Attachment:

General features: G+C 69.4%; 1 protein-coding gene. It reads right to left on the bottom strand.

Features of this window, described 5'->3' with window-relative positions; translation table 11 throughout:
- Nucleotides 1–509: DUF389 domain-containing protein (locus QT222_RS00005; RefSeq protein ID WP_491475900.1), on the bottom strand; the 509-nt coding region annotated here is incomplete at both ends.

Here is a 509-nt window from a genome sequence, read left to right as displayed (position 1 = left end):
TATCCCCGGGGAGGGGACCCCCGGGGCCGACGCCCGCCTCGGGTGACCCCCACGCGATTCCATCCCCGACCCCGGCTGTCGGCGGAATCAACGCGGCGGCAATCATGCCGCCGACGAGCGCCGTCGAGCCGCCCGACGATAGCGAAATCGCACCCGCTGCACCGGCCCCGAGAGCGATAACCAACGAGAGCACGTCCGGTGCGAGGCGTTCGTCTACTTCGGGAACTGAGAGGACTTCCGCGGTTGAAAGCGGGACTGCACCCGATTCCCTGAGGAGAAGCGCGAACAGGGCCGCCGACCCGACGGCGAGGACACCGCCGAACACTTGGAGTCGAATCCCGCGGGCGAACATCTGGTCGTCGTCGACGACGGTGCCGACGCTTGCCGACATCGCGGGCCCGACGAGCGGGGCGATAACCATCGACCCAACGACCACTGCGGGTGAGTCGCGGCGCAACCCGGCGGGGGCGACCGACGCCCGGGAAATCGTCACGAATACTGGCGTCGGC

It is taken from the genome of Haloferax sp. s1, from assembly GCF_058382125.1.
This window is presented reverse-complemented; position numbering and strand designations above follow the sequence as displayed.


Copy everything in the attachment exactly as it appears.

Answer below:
General features: G+C 69.4%; 1 protein-coding gene. It reads right to left on the bottom strand.

Features of this window, described 5'->3' with window-relative positions; translation table 11 throughout:
- Nucleotides 1–509: DUF389 domain-containing protein (locus QT222_RS00005; RefSeq protein ID WP_491475900.1), on the bottom strand; the 509-nt coding region annotated here is incomplete at both ends.

Here is a 509-nt window from a genome sequence, read left to right as displayed (position 1 = left end):
TATCCCCGGGGAGGGGACCCCCGGGGCCGACGCCCGCCTCGGGTGACCCCCACGCGATTCCATCCCCGACCCCGGCTGTCGGCGGAATCAACGCGGCGGCAATCATGCCGCCGACGAGCGCCGTCGAGCCGCCCGACGATAGCGAAATCGCACCCGCTGCACCGGCCCCGAGAGCGATAACCAACGAGAGCACGTCCGGTGCGAGGCGTTCGTCTACTTCGGGAACTGAGAGGACTTCCGCGGTTGAAAGCGGGACTGCACCCGATTCCCTGAGGAGAAGCGCGAACAGGGCCGCCGACCCGACGGCGAGGACACCGCCGAACACTTGGAGTCGAATCCCGCGGGCGAACATCTGGTCGTCGTCGACGACGGTGCCGACGCTTGCCGACATCGCGGGCCCGACGAGCGGGGCGATAACCATCGACCCAACGACCACTGCGGGTGAGTCGCGGCGCAACCCGGCGGGGGCGACCGACGCCCGGGAAATCGTCACGAATACTGGCGTCGGC

It is taken from the genome of Haloferax sp. s1, from assembly GCF_058382125.1.
This window is presented reverse-complemented; position numbering and strand designations above follow the sequence as displayed.